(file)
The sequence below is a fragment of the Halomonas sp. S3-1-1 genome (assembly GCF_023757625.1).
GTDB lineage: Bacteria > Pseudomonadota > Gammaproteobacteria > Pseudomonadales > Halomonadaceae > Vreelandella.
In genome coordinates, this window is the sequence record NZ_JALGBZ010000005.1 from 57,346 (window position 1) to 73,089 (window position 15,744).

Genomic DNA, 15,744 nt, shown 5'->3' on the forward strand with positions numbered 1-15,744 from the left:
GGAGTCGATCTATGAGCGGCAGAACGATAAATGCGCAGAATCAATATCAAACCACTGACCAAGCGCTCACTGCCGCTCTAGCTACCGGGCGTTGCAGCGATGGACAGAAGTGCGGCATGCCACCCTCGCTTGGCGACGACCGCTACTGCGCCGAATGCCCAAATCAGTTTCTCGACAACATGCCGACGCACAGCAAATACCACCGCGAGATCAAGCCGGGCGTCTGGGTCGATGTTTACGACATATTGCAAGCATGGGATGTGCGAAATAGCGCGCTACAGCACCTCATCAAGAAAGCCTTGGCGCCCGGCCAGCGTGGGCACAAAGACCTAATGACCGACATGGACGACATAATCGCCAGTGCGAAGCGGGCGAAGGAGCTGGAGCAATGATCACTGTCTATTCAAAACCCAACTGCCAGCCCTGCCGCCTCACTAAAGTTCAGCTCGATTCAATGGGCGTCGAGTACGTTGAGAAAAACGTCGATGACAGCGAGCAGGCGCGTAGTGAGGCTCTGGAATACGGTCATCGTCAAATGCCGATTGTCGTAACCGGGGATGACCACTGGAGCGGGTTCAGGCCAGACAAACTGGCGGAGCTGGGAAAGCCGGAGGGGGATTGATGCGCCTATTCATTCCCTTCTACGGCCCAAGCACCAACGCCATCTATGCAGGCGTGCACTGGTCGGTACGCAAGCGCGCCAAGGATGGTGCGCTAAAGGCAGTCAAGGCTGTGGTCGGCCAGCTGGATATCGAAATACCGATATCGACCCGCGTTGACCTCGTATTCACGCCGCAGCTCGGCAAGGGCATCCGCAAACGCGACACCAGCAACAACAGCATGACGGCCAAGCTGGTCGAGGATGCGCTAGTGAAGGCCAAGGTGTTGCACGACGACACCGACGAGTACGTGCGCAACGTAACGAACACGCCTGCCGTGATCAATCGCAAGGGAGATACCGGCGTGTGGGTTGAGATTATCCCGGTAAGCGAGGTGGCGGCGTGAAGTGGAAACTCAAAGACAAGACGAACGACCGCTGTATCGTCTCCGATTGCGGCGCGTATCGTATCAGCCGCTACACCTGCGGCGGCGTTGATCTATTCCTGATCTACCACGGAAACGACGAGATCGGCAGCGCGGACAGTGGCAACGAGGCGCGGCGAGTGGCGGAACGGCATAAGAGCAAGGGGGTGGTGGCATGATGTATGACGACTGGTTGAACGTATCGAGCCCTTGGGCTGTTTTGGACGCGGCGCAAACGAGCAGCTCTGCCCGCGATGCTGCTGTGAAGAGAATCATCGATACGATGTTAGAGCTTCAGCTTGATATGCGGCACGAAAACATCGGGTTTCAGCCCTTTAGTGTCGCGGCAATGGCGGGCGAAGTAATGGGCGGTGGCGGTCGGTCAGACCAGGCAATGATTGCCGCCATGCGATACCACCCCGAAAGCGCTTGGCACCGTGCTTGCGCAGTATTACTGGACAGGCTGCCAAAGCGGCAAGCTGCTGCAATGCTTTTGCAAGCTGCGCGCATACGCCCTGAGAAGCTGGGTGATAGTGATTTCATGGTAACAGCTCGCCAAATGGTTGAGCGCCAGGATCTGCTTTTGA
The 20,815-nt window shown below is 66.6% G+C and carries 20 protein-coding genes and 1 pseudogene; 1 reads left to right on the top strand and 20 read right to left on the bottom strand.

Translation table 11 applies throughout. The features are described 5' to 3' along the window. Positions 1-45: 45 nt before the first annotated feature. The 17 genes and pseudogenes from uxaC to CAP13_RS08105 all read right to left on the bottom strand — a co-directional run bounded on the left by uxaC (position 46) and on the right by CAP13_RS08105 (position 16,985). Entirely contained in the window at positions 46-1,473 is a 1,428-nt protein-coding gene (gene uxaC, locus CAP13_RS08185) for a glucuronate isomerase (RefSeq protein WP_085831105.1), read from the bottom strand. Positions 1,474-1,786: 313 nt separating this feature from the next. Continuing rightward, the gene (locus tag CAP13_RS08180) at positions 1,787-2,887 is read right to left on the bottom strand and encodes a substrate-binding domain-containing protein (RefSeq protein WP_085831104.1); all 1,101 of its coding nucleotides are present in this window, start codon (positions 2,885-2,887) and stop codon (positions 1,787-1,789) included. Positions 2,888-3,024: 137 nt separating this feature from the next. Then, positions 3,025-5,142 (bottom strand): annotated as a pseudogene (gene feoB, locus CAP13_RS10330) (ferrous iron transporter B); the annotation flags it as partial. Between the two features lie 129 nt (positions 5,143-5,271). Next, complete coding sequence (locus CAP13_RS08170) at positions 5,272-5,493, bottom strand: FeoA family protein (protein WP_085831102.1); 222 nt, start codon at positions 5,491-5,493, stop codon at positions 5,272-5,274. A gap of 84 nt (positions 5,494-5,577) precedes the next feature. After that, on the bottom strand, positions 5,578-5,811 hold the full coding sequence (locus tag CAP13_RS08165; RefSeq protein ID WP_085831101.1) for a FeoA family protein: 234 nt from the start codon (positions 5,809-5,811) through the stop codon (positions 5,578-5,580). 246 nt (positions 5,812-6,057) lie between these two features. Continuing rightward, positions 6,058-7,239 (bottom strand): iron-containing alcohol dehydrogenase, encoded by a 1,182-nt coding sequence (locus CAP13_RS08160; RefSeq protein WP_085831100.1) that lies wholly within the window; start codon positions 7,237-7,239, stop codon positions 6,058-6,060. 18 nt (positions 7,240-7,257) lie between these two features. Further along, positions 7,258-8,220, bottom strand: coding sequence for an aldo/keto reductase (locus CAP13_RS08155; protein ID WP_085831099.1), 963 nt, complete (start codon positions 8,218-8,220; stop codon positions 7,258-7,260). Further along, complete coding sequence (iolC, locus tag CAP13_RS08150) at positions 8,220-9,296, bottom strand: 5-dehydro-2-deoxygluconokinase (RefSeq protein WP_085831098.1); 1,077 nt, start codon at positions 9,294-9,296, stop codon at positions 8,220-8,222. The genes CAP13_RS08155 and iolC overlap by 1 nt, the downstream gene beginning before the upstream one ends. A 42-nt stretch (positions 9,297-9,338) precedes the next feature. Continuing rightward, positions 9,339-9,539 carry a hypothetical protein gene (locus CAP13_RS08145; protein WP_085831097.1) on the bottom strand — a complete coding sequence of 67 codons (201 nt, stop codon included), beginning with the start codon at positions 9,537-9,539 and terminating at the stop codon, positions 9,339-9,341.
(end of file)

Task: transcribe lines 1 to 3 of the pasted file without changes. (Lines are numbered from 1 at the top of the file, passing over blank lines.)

The sequence below is a fragment of the Halomonas sp. S3-1-1 genome (assembly GCF_023757625.1).
GTDB lineage: Bacteria > Pseudomonadota > Gammaproteobacteria > Pseudomonadales > Halomonadaceae > Vreelandella.
In genome coordinates, this window is the sequence record NZ_JALGBZ010000005.1 from 57,346 (window position 1) to 73,089 (window position 15,744).